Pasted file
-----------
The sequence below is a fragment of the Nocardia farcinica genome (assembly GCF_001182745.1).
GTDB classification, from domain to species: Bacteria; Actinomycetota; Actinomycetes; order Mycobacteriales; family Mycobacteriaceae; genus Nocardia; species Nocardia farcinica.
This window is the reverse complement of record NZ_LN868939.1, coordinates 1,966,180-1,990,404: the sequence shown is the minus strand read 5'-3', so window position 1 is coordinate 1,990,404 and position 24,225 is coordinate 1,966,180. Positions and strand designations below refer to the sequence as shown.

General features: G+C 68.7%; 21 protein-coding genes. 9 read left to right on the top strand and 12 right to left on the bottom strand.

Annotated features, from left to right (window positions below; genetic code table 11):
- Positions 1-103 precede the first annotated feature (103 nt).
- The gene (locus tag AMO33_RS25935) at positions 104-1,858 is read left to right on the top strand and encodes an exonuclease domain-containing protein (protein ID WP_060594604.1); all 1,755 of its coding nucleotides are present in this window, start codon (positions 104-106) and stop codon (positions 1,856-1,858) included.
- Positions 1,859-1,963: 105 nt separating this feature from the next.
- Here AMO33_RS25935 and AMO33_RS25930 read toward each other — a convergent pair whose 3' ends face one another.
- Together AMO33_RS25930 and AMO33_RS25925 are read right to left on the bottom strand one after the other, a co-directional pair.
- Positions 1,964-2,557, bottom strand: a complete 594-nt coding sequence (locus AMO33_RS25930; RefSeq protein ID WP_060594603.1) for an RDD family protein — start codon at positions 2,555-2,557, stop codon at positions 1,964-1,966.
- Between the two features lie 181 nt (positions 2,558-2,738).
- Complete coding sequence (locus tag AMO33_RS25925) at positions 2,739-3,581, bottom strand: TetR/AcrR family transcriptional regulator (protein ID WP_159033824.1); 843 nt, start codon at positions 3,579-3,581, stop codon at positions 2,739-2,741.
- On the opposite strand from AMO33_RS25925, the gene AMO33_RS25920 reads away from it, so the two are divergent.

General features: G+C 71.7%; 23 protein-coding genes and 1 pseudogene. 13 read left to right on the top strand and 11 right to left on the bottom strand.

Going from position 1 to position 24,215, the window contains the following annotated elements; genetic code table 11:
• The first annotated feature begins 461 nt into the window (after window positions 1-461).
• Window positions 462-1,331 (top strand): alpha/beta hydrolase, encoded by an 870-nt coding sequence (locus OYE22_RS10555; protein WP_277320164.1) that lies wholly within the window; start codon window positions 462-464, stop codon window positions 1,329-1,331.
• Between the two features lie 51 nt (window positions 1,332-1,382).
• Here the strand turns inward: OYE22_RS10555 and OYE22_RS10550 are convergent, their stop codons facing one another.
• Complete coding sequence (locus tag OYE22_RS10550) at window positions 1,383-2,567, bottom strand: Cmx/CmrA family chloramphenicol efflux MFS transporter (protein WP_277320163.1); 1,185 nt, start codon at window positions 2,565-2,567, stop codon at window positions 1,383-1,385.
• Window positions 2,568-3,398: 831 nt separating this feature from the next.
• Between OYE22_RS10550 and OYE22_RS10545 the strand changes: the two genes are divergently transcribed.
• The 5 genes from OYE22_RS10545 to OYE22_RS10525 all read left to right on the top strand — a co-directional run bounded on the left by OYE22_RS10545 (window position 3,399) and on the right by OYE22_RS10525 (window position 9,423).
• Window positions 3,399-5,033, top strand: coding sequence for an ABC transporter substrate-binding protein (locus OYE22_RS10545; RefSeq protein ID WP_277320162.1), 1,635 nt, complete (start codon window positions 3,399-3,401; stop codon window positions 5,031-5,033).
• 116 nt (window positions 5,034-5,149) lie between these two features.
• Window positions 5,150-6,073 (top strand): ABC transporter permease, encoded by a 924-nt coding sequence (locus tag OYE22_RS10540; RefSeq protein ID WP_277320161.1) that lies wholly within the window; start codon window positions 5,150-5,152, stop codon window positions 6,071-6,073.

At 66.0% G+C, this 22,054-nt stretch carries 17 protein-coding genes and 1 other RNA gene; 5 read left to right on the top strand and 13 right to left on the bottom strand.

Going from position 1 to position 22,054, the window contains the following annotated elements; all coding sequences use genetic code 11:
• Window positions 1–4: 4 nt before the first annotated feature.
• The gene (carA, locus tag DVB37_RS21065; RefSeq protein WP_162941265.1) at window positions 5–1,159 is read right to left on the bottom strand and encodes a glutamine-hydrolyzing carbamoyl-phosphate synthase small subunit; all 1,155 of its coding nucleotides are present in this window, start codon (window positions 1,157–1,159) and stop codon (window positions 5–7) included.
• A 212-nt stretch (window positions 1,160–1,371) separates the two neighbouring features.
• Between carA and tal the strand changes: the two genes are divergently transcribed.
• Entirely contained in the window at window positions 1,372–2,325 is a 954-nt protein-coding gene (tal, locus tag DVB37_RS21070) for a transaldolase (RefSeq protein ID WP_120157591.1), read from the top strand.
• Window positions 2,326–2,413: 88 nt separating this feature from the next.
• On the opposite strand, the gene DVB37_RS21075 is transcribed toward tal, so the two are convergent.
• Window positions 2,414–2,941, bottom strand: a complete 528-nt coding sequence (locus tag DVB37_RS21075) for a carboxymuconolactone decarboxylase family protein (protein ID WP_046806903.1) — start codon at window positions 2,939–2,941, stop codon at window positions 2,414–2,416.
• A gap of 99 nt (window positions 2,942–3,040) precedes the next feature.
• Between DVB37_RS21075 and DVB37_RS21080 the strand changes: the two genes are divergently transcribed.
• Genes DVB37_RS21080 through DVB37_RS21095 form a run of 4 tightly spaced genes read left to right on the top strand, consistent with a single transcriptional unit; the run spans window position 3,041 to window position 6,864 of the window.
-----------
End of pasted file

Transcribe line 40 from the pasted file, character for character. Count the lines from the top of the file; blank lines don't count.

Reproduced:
• Genes DVB37_RS21080 through DVB37_RS21095 form a run of 4 tightly spaced genes read left to right on the top strand, consistent with a single transcriptional unit; the run spans window position 3,041 to window position 6,864 of the window.